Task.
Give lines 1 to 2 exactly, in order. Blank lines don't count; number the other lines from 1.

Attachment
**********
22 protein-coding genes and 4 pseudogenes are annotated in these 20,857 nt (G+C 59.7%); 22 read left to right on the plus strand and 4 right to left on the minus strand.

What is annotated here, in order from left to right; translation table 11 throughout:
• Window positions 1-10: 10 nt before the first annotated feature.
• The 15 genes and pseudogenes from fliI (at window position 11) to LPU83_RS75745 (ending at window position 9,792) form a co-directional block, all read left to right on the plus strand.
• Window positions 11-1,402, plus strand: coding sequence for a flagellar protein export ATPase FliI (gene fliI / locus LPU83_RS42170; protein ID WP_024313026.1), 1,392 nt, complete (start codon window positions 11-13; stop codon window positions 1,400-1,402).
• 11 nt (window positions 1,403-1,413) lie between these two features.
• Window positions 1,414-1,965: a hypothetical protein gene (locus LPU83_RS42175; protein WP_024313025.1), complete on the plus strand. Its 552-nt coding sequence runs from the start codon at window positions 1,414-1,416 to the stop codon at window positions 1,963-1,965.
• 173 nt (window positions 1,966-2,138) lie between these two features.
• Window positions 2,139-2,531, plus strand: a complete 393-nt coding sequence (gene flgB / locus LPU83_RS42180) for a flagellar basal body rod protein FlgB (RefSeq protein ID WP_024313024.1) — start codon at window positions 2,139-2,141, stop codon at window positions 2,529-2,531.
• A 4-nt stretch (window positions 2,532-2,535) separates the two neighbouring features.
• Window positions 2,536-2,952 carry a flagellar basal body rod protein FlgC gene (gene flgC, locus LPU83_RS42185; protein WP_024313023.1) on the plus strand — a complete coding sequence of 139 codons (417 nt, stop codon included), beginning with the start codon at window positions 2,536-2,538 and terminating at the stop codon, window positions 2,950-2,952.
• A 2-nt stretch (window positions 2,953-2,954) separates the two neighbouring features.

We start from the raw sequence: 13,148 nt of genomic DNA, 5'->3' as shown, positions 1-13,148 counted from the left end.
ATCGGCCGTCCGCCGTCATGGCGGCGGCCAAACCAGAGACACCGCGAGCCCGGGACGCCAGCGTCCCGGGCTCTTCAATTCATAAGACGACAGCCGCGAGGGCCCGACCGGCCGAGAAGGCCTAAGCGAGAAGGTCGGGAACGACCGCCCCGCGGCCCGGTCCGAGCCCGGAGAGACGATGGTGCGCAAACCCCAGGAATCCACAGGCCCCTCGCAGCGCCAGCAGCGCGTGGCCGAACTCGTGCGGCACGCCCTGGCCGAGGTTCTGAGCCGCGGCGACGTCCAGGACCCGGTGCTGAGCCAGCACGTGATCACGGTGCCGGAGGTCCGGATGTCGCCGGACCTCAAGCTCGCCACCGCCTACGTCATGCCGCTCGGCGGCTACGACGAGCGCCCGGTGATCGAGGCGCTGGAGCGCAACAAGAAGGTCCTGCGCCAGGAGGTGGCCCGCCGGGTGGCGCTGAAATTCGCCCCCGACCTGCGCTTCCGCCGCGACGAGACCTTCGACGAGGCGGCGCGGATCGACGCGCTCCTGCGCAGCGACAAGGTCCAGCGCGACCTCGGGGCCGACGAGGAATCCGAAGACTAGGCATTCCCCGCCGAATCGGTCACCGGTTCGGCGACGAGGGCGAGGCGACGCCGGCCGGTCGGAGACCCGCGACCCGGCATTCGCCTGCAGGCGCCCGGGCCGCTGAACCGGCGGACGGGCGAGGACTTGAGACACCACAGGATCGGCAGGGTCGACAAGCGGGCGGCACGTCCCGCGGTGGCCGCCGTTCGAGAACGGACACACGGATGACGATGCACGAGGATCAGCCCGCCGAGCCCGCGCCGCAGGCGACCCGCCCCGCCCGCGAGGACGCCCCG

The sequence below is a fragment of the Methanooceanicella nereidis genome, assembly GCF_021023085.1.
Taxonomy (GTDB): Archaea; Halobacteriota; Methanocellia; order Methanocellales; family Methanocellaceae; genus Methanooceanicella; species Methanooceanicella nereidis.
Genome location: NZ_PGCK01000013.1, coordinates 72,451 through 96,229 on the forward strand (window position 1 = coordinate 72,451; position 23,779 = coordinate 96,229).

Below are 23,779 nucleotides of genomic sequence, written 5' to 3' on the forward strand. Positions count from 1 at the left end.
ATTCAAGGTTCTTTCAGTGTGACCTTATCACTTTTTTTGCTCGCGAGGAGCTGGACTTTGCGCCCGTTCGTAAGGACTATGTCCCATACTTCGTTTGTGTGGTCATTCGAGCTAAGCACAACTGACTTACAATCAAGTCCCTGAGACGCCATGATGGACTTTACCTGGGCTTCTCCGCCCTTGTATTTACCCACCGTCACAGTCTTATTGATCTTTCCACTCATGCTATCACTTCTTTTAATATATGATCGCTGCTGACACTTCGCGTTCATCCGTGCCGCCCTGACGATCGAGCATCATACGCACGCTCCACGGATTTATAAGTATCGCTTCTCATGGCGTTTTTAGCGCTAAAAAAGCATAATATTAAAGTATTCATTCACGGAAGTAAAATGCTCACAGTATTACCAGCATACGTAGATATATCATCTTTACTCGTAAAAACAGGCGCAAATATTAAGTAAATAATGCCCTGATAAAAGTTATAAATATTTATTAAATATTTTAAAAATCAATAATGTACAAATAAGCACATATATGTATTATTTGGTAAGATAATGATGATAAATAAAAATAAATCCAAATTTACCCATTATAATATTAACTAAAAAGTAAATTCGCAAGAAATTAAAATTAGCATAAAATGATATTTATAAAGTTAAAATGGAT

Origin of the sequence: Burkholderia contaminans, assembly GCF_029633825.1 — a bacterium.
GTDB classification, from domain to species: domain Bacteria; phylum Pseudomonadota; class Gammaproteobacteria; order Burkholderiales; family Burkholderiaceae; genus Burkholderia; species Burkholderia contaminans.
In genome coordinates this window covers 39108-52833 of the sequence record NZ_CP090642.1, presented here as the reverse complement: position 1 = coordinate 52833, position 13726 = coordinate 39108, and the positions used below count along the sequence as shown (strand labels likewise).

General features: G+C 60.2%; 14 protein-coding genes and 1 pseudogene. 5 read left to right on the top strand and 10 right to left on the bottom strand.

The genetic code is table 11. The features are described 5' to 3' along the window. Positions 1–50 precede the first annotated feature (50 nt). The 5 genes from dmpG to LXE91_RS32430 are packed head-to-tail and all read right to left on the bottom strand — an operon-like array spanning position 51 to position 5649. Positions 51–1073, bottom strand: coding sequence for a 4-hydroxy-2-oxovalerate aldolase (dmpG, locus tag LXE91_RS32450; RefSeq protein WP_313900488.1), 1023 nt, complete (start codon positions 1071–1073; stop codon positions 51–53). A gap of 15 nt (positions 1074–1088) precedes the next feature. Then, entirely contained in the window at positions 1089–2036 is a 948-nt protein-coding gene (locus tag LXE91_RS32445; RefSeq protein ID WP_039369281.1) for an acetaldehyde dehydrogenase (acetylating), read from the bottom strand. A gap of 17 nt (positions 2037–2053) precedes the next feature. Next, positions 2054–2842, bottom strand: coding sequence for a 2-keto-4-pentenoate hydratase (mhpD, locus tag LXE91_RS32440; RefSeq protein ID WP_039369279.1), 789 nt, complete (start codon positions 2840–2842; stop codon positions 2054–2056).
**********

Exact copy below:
22 protein-coding genes and 4 pseudogenes are annotated in these 20,857 nt (G+C 59.7%); 22 read left to right on the plus strand and 4 right to left on the minus strand.

What is annotated here, in order from left to right; translation table 11 throughout: